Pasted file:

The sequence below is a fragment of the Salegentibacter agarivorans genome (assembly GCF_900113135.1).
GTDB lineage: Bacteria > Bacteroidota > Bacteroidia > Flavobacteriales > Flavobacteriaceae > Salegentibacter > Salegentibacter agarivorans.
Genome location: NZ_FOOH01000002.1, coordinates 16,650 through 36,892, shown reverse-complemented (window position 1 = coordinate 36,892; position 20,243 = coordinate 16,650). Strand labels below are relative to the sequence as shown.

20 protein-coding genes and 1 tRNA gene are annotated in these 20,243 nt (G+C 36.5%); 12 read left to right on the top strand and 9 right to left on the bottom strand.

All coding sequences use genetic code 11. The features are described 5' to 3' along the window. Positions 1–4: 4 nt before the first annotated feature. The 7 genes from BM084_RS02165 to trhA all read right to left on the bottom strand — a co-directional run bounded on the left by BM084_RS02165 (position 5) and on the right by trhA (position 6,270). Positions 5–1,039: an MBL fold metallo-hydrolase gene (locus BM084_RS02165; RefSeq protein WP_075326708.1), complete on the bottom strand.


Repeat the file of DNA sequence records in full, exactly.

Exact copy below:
The sequence below is a fragment of the Salegentibacter agarivorans genome (assembly GCF_900113135.1).
GTDB lineage: Bacteria > Bacteroidota > Bacteroidia > Flavobacteriales > Flavobacteriaceae > Salegentibacter > Salegentibacter agarivorans.
Genome location: NZ_FOOH01000002.1, coordinates 16,650 through 36,892, shown reverse-complemented (window position 1 = coordinate 36,892; position 20,243 = coordinate 16,650). Strand labels below are relative to the sequence as shown.

20 protein-coding genes and 1 tRNA gene are annotated in these 20,243 nt (G+C 36.5%); 12 read left to right on the top strand and 9 right to left on the bottom strand.

All coding sequences use genetic code 11. The features are described 5' to 3' along the window. Positions 1–4: 4 nt before the first annotated feature. The 7 genes from BM084_RS02165 to trhA all read right to left on the bottom strand — a co-directional run bounded on the left by BM084_RS02165 (position 5) and on the right by trhA (position 6,270). Positions 5–1,039: an MBL fold metallo-hydrolase gene (locus BM084_RS02165; RefSeq protein WP_075326708.1), complete on the bottom strand.